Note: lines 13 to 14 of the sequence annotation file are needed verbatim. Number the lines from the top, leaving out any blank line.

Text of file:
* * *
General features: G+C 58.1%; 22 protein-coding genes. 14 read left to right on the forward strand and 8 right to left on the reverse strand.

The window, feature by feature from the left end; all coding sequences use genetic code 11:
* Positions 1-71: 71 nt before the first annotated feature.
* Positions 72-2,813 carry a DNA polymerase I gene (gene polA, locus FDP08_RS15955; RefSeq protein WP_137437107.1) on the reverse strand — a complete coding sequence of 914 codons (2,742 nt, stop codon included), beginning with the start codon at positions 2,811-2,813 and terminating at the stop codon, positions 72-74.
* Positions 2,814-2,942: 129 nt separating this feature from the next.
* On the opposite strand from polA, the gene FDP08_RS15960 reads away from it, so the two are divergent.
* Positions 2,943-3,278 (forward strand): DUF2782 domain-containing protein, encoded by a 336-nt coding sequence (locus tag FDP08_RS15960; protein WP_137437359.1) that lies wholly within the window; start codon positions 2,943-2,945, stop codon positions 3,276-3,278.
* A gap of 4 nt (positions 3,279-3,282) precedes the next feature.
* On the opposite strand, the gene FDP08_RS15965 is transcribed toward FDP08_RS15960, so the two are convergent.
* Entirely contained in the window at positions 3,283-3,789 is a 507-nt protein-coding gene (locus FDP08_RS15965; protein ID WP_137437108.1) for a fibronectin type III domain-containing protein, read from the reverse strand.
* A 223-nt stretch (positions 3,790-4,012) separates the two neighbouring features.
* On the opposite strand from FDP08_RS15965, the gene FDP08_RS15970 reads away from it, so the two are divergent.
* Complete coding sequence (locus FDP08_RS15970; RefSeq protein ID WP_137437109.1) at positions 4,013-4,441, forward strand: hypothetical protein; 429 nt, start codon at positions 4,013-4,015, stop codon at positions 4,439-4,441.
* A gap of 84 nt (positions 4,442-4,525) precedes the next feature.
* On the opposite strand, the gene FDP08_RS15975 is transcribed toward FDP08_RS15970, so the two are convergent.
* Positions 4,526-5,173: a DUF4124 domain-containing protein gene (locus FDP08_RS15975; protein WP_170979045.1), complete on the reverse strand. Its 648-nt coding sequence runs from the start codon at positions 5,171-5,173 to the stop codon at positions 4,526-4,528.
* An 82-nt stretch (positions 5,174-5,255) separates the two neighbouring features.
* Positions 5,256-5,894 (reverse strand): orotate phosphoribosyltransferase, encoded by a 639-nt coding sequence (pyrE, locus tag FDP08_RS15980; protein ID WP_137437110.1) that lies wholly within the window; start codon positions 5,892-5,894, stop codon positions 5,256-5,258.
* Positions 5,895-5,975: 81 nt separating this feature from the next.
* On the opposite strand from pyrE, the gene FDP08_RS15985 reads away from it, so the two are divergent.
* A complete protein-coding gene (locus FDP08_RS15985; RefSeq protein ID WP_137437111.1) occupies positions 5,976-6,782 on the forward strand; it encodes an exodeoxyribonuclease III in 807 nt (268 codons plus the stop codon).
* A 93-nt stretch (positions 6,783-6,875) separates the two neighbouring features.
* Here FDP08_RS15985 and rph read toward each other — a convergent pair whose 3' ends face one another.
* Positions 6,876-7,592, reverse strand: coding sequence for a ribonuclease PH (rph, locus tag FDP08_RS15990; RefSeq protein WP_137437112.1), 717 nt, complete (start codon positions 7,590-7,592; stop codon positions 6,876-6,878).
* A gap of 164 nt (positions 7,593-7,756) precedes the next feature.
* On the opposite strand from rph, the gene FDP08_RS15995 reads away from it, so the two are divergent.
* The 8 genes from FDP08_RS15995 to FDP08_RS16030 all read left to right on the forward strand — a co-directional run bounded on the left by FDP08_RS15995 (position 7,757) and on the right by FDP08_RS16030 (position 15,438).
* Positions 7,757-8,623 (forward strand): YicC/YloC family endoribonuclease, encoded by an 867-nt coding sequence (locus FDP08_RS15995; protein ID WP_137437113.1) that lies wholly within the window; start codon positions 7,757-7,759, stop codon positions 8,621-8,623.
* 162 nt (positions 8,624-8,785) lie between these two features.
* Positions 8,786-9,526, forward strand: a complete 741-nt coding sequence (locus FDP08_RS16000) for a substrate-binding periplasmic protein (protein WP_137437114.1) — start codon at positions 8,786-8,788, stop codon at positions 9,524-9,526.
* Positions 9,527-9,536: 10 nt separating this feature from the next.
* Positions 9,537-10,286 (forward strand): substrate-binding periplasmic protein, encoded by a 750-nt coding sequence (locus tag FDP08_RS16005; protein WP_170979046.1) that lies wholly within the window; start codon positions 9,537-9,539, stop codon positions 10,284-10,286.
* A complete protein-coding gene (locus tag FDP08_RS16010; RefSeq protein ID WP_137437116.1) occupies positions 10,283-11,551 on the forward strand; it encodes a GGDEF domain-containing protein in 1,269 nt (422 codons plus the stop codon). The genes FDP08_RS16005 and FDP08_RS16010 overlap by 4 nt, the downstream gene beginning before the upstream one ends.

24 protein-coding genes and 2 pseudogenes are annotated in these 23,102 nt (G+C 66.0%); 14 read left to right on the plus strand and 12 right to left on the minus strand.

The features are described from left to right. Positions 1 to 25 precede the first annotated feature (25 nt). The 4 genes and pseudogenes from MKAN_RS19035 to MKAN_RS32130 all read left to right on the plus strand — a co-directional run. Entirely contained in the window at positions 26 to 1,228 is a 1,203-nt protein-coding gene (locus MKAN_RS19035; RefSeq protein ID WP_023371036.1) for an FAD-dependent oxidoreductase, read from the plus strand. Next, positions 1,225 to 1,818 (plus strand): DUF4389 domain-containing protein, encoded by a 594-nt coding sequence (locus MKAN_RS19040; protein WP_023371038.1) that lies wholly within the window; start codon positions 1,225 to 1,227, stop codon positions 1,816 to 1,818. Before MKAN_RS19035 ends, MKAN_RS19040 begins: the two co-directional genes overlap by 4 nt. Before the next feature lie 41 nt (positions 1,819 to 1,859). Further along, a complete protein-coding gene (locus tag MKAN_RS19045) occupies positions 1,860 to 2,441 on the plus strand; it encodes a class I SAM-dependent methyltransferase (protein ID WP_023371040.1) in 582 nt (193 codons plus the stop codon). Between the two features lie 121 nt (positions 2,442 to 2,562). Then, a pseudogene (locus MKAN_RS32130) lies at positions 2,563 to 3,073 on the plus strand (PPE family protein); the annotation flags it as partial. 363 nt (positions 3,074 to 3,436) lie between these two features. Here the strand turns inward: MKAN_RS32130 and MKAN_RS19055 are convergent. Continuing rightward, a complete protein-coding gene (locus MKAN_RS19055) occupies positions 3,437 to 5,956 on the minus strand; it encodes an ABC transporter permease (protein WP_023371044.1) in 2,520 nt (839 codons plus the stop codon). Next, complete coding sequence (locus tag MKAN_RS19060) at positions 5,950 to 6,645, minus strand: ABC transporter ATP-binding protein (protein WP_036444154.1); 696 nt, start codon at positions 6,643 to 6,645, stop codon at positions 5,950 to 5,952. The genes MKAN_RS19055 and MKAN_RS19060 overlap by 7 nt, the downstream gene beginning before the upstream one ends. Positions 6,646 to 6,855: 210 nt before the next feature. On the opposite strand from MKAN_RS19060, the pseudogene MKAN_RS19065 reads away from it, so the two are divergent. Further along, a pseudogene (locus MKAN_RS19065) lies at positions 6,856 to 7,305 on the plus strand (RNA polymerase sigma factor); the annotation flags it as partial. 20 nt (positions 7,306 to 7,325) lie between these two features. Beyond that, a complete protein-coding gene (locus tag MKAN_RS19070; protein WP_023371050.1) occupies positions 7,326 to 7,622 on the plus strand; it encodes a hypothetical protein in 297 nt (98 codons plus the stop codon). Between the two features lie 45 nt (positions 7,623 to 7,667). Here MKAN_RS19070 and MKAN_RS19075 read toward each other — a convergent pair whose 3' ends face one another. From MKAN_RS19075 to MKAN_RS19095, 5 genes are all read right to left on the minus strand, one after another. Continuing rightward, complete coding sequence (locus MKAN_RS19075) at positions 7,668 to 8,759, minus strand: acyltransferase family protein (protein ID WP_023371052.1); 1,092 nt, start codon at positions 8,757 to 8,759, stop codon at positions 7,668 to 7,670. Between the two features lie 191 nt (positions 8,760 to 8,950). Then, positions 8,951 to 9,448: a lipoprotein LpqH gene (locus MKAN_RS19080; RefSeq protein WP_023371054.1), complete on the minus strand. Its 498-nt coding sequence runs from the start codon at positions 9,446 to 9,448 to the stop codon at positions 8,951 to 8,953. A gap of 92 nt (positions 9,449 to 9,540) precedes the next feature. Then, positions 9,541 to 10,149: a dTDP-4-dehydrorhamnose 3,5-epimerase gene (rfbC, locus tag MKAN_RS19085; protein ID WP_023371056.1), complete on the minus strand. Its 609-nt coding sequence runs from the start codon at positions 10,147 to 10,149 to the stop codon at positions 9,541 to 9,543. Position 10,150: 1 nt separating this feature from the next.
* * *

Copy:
* Complete coding sequence (locus FDP08_RS15970; RefSeq protein ID WP_137437109.1) at positions 4,013-4,441, forward strand: hypothetical protein; 429 nt, start codon at positions 4,013-4,015, stop codon at positions 4,439-4,441.
* A gap of 84 nt (positions 4,442-4,525) precedes the next feature.